Use this URL to cite or link to this record in EThOS:
Title: Identification of MRSA-specific peptides and expression of peptide containing recombinant proteins for targeted photodynamic therapy
Author: Vince, Rebecca
ISNI:       0000 0004 2684 2935
Awarding Body: University of Hull
Current Institution: University of Hull
Date of Award: 2009
Availability of Full Text:
Access from EThOS:
Access from Institution:
Staphylococcus aureus (S. aureus) is an opportunistic pathogen capable of causing infection at multiple sites and is one of the predominant organisms found in chronic wounds, such as venous ulcers. Furthermore, there is an ever-increasing prevalence of multi-drug resistant strains, such as methicillin-resistant S. aureus (MRSA) that can contribute to the non-healing and infection of wounds as well as other life-threatening complications. The increase in bacterial resistance necessitates the development of alternative modes of bacterial targeting and elimination whilst avoiding collateral damage to host cells and commensal bacteria. One such modality is photodynamic therapy (PDT), whereby the activation of a photosensitiser by light in the presence of oxygen produces reactive oxygen species to elicit bacterial cell death. PDT has previously been shown to be effective against a wide range of Gram-positive and Gramnegative bacteria and furthermore selective targeting of the photosensitiser directly to the pathogenic bacteria is likely to improve the efficacy of this treatment.The FliTrx (TM) bacterially-displayed random peptide library (Invitrogen), displaying 12-mer peptides in a conformationally constrained manner on the surface of E. coli was screened by panning against UV-inactivated MRSA. Panning was also performed against S. aureus and S. epidermidis in a similar manner. Clones (n = 20) were then randomly selected, DNA sequenced and peptide sequences analysed. No obvious consensus sequence or repeat sequences were observed. Two peptides selected from panning against MRSA were commercially synthesised (peptide19 and peptide12) as both cyclic and linear constructs with N-terminal biotin for characterisation of binding by flow cytometry. Furthermore, one peptide (peptide12) was synthesised as both a cyclic and linear construct replacing the biotin with C-terminal FITC for direct characterisation of peptide binding by flow cytometry. Binding of the cyclic construct was observed against 3 different strains of MRSA, with the greatest binding observed against the strain of MRSA originally panned against. No binding of the linear construct was observed. Low/no reactivity was observed with other Staphylococcal sp, Gramnegative bacteria and a mammalian cell line demonstrating apparent specificity for MRSA.Peptide sequences of interest were also cloned in-frame, situated within the full length thioredoxin sequence, so as to reflect the original display format, into an E. coli based expression vector. Recombinant protein expression was optimised and the protein extracted, purified and characterised by Western blotting. The porphyrin photosensitiser (5-(4-isothiocyanatophenyl)-10,15,20-tris-(4-N-methylpyridiniumyl) porphyrin trichloride) was conjugated to recombinant protein P12 at a molar ratio of 5:1 and the in vitro cytotoxic effect of the resulting bioconjugate was determined against MRSA, E. coli and keratinocytes. Pilot data demonstrated a 66% reduction in MRSA growth following incubation and irradiation with the bioconjugate in comparison to nonirradiated control cells. The conjugated porphyrin gave higher levels of cytotoxicity than equivalent concentrations of unconjugated capped porphyrin. No toxicity of the conjugate or the capped porphyrin against MRSA was observed when light of the correct wavelength was not given. Additionally no/little cytotoxic effect against E. coli or mammalian keratinocytes was observed.Additionally, binding of two other purified recombinant proteins (P5 and P19) to MRSA, E. coli and keratinocytes was assessed by flow cytometry. Both recombinant proteins were observed to bind MRSA in comparison to E. coli and keratinocytes.Furthermore, one sequence (P5) was expressed as an additional GFP fusion protein construct to allow direct characterisation of recombinant protein binding. A very small increase in binding was observed with an increasing concentration of recombinant protein against MRSA, E. coli and keratinocytes.In summary, this thesis has described a system to isolate and characterise novel peptides with binding specificity against MRSA. Furthermore, it has demonstrated the feasibility of expressing recombinant proteins and conjugation to a porphyrin photosensitiser for targeted PDT against pathogenic bacteria whilst limiting damage to the host, providing an alternative to antibody-based targeting in microbiology.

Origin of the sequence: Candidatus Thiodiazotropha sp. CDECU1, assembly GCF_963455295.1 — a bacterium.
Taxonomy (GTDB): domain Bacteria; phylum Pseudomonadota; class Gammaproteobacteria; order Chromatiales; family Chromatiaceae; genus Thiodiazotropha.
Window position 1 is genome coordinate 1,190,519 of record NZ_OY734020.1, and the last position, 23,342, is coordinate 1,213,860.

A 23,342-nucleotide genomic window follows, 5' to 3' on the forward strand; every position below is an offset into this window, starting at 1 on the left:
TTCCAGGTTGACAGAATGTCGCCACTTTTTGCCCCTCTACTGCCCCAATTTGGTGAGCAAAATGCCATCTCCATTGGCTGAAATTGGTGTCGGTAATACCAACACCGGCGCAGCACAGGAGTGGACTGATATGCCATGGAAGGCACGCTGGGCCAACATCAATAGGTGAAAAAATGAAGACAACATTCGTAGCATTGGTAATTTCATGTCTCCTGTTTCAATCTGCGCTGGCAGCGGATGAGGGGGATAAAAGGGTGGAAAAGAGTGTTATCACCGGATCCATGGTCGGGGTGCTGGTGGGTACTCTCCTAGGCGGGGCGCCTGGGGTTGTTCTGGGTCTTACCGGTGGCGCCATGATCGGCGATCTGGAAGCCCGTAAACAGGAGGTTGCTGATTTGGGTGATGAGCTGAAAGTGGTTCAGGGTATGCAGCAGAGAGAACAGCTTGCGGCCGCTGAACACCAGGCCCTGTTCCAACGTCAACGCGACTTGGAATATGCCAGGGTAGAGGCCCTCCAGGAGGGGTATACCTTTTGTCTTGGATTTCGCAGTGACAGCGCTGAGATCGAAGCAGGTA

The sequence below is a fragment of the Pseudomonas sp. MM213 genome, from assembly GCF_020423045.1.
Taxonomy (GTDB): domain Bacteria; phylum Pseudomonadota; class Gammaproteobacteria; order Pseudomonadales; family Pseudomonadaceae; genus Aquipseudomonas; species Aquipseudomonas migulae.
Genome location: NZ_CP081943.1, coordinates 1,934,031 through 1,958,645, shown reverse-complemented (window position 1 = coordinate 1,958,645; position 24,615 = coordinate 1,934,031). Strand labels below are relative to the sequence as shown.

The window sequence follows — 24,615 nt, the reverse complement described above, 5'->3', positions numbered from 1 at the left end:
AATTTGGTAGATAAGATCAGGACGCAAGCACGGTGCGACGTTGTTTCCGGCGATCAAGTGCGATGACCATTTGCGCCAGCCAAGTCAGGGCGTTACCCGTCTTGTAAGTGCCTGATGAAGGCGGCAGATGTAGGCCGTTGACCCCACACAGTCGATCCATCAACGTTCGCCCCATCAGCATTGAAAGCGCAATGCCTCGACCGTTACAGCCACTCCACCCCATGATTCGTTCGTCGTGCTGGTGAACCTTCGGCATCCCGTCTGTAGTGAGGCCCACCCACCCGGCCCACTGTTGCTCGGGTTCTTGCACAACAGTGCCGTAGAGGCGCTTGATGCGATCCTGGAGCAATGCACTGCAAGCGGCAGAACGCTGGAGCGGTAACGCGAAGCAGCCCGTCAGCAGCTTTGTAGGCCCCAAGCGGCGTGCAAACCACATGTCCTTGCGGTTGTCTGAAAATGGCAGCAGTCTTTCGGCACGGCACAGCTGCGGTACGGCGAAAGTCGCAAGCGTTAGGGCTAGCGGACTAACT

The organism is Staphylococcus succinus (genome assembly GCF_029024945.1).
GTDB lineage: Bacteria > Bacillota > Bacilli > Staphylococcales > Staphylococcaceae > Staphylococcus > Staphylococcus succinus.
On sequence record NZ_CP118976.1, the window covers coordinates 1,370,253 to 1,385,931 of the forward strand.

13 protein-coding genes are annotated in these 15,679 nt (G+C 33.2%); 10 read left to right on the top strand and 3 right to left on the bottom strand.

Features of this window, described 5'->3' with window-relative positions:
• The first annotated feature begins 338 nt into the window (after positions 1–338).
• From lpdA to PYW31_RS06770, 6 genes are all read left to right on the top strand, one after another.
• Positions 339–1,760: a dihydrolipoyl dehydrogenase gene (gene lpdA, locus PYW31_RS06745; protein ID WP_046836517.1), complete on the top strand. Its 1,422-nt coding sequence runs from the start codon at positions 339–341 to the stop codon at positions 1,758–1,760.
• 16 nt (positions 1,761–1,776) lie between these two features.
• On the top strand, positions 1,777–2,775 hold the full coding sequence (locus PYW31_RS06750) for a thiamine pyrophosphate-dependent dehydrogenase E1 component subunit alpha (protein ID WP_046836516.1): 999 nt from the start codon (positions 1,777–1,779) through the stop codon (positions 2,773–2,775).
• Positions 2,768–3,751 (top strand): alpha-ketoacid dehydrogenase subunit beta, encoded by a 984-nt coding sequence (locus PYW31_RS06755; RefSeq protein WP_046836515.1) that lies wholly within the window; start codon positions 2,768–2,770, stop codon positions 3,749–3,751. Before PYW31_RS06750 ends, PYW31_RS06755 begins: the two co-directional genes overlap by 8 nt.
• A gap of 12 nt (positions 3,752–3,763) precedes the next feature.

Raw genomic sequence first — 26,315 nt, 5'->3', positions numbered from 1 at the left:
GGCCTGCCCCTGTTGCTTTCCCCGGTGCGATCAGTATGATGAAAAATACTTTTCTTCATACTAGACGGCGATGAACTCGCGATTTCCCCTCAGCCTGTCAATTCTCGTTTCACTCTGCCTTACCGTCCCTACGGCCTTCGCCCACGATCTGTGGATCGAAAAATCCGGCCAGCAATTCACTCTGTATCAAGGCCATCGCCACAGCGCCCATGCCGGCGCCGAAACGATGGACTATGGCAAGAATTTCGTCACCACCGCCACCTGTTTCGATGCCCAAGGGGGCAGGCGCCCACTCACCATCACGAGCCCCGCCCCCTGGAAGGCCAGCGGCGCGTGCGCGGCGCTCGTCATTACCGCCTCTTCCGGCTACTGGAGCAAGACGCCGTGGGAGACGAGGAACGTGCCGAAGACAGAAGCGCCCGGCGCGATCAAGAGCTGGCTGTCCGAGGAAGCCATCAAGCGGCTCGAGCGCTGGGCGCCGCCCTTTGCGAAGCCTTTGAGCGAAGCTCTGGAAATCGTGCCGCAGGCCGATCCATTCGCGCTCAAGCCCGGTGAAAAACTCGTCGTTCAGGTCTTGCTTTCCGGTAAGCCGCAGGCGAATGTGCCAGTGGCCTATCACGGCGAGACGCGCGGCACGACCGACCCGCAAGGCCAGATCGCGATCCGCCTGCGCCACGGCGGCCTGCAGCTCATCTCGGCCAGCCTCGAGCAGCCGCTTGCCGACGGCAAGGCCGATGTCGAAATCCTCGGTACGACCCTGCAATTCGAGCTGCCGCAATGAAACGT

Supervisor: Greenman, John (supervisor) Sponsor: Smith & Nephew (sponsor)
Qualification Name: Thesis (Ph.D.) Qualification Level: Doctoral
EThOS ID:  DOI: Not available
Keywords: Biological sciences